Parents opt for medium way

12th December 1997 at 00:00
Biddy Passmore pays a visit to an improving comprehensive in Newport and investigates the growing popularity of schools that teach in Welsh.

English-speaking parents in Wales are choosing Welsh-medium schools for their academic and cultural edge, according to a new study.

Some are people of Welsh descent who regret their lack of the language and want their children to have what they missed. Others are English immigrants who want their children to be fully rooted in the local community. But common themes are that parents perceive Welsh-medium schools to have higher standards and better discipline and that they want their children to have the educational and employment advantages of growing up bilingual.

The study is based on interviews with parents who have children at one Welsh-medium and two English-medium primary schools in South Glamorgan, and was carried out between 1990 and 1993 by Anthony Packer and Cefin Campbell, both then at the University of Wales in Cardiff.

Mr Packer and Mr Campbell were intrigued by the growing tendency of English-speaking parents to opt for Welsh-speaking schools, most notably in the anglicised areas of south and east Wales.

When the first medium schools opened it was usually Welsh-speaking parents who chose them, taking "a calculated risk in what was then regarded as a curious experiment", the authors say.

By the late 1960s the schools had begun to win a reputation, but this success had caused disquiet in some sections of the Welsh community. The schools were seen as a way of allowing middle-class parents to keep an element of social selection when grammars disappeared. It had also been suggested that they were hotbeds of nationalism.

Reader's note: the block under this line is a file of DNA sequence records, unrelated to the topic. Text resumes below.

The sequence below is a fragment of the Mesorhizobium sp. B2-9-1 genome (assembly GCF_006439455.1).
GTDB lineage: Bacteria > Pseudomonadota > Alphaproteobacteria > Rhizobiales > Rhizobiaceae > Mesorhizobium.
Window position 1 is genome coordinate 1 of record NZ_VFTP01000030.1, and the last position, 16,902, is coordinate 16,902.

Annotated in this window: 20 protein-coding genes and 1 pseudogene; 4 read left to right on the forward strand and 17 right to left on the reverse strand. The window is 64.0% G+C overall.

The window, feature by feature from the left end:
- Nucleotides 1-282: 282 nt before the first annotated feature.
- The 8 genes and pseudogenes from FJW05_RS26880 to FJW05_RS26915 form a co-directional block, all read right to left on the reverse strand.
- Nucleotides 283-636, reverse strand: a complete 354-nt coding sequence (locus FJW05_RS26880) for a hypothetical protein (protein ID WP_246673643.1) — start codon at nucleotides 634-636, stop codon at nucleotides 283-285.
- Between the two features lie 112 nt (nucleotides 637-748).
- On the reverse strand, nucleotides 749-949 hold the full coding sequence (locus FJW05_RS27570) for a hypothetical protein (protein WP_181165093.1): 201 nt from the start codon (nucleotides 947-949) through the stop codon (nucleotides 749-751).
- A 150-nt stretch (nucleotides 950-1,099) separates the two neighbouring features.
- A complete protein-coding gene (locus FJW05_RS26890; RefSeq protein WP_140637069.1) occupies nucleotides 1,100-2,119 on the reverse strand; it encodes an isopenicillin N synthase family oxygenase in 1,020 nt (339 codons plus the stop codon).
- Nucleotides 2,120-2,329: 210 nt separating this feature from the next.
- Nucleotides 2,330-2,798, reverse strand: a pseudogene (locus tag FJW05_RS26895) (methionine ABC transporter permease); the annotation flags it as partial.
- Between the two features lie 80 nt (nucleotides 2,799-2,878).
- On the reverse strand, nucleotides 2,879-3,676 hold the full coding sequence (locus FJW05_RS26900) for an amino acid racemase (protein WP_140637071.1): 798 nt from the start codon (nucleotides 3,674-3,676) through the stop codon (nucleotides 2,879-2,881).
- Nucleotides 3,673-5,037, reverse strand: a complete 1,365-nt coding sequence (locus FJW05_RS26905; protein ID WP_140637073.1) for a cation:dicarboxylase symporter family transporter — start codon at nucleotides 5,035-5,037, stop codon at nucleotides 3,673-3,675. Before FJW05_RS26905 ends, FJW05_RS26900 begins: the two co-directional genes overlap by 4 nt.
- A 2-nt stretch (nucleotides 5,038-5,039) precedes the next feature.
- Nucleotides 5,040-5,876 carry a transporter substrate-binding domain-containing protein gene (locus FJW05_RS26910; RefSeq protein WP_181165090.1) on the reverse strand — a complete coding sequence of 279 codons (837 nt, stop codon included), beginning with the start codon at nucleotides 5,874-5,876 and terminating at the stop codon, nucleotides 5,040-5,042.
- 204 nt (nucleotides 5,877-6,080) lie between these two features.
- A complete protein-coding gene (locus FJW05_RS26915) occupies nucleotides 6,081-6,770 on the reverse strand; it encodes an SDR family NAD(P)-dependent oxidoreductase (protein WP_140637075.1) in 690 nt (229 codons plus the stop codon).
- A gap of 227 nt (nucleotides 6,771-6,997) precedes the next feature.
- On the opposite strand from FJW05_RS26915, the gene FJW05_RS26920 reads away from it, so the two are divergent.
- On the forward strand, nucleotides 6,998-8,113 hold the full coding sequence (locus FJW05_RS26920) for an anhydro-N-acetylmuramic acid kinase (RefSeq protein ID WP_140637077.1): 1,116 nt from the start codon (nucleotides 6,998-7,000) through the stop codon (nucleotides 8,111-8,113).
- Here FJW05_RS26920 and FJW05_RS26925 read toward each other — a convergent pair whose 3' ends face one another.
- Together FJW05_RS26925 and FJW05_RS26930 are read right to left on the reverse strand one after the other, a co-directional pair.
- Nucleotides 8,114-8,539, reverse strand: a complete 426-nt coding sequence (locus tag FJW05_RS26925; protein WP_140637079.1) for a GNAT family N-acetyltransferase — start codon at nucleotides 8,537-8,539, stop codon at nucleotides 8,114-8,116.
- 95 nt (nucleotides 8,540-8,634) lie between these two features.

The study did not find stronger support for nationalism among parents in the Welsh-medium sector. But, while few of the parents they interviewed considered Welsh medium schools as selective, many made comments about high standards, the greater commitment of teachers and the quality of discipline.

Parents also perceived bilingualism as an advantage in finding employment in Wales.

Between 1982 and 1993, the number of Welsh-medium primary schools rose from 348 to 445 (more than a quarter of the total), with a further 123 using Welsh as the medium for part of the curriculum. The first designated bilingual secondary school was set up in 1951 and the number had grown to 44 by 1991 (one-fifth of the total).

But the authors warn that the great strides made with Welsh in primaries is not matched by secondaries. Fewer than 12 per cent of secondary pupils perform in Welsh as their first language and, in 1992, only 4.5 per cent of GCSE entries and 3.5 per cent of A level entries were for Welsh-medium papers.

The reasons for parental choice of Welsh-medium education is available from Cefin Campbell at Menter Cwm Gwendraeth, tel 01269 831281 and fax 01269 831818.

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